ADVE'RTISEMENT (from the French avertissement, which properly sig nifies a giving notice, or the announce ment, of some fact or facts). In the English, Scotch, and Irish newspapers, and other periodical works, there are annually published nearly two millions of announcements which, whatever be their peculiar character, are known by the general name Advertisement. The duty on a single advertisement was formerly 3s. 6d. in Great Britain, and 28.'6d. in Ireland ; but by 3 & 4 Wm. IV. c. 23, it was reduced to Is. 6d. in Great Britain, and Is. in Ireland. In the year previous to this reduction the total number of newspaper advertisements published in the United Kingdom was 921,943, viz. 787,649 in England, 108,914 in Scotland, and 125,380 in Ireland. The duty amounted to 172,5701., and had been sta tionary for several years. In 1841 the number of advertisements had increased to 1,778,957, namely, 1,386,625 for England and Wales (653,615 in London, and 733,010 in provincial newspapers); 188,189 in Scotland; and 204,143 in Ireland. The total duty amounted to 128,3181.; and it has progressively in creased from the period when the reduc tion took place, EC, that there is little doubt of its producing, in time, as large a revenue as it did at the higher rate. The circulation of newspapers has nearly doubled since the reduction of the stamp duty upon them ; and as the number of separate newspapers has not much in creased, an advertisement has the chance of being seen by a greater number of readers. The size of newspapers bas been doubled in many instances, to allow of the insertion of a greater number of advertisements. The 'Times' news paper, which has always had the largest number of advertisements, contained 202,972 advertisements in 1842, or nearly one-third of all the advertisements pub lished in London : as many as 1200 ad vertisements have sometimes appeared in one day's publication, and the average number each day exceeds 700. Since 1836 this newspaper has issued a double sheet; and within the last two years, during the session of Parliament, even an additional sheet has been issued twice or three times a week, in conse quence of the demand for increased space for advertisements. Generally speaking, advertisements supply the fund out of which newspapers are supported, as the price at which the newspaper is sold is insufficient to pay the cost of the stamp, the paper, the printing, and the cost of management. In the greater number of advertisements, the former duty of 3s. 6d. constituted a tax of 100 per
The lowest price of an advertisement in a London daily newspaper is now 5s., which includes the duty : such adver tisement must not exceed five lines. The usual practice is to charge 6d. per line for each line above four ; but when the number of lines exceeds about twenty lines, the rate of charge is increased, the longest advertisements being charged at the highest rate. The rate per column for a single advertisement varies from 6/. to 12/. according to the circulation of the paper in which it is printed. Advertise ments from servants wanting places 'are charged only 48. each; and one or two papers in the large provincial towns have adopted a plan of charging only 28. td. for short advertisements of a couple of lines, which are sufficient to embrace notices of a great variety of public wants, of a na ture similar to those made known by ad. vertisement in the papers of the United States. But here the duty on these short advertisements constitutes a tax of 66 per cent. If the duty were abo lished, the minimum price of advertise ments world probably be ls. in all but a few papers. The habit of advertising has, however, been practically by the former high duty. In our com plicated state of society every facility should be given to the only effectual means of informing die public of new im provements, inventions, and other things calculated to promote the public advan tage. The yearly number of advertise ments in the United States, where no duty on them exists, is said to exceed 10,000,000.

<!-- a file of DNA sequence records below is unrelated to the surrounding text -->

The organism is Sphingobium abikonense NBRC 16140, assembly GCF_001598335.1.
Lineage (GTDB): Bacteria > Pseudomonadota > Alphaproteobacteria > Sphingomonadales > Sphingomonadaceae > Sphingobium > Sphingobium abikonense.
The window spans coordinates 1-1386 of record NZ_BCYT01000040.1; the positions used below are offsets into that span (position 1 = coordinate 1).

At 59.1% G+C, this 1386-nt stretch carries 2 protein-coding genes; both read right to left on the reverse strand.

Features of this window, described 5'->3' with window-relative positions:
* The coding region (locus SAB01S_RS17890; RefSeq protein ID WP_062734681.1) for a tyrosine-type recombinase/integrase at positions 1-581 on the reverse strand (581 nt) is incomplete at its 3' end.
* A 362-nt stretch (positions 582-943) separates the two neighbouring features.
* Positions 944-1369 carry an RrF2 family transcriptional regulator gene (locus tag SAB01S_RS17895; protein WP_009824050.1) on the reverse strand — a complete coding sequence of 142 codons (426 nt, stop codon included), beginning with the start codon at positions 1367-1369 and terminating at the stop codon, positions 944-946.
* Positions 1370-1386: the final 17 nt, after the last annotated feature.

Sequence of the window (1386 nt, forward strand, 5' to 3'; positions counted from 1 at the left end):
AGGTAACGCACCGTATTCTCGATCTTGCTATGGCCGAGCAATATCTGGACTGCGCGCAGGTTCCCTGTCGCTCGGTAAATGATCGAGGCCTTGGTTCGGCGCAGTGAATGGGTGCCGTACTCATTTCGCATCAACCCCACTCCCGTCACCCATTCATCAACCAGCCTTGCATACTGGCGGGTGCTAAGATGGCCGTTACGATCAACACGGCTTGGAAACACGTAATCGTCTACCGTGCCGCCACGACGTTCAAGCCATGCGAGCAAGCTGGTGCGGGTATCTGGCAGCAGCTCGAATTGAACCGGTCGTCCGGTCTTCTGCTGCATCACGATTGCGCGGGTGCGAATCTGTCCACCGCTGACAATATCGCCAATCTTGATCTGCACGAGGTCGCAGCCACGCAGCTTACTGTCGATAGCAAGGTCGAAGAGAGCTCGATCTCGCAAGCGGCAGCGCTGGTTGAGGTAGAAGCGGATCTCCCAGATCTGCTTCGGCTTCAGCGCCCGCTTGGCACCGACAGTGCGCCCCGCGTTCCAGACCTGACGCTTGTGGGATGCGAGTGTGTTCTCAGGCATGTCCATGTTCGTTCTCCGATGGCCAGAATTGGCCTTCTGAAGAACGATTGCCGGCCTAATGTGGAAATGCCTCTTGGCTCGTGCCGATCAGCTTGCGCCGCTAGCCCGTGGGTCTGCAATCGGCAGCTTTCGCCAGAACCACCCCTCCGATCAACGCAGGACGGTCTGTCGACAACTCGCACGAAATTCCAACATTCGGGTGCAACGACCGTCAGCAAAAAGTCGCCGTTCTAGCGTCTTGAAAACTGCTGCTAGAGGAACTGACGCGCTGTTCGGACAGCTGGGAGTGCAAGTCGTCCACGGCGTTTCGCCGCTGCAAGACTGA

Advertisements relating to the ad ministration of the poor law, such as con tracts for supplies, elections of officers, 8te., are exempt from duty, as are also those relating to the proceedings under bankruptcies and insolvencies.
A printed copy of every pamphlet or paper (not a newspaper) containing ad vertisements must be brought to the Stamp-Office to be entered, and the duty thereon to be paid, under a penalty of 20L (§ 21, 6 & 7 Wm. IV. c. 76).
The first English advertisement which can be found, is in the `Impartial Intelli me:" for 1649, and relates to stolen In the few papers published from the time of the Restoration to the imposi tion of the Stamp Duty in 1712, the price of a short advertisement appears seldom to have exceeded a shilling, and to have been sometimes as low as sixpence. (Nichols's Literary Anecdotes, vol. iv.)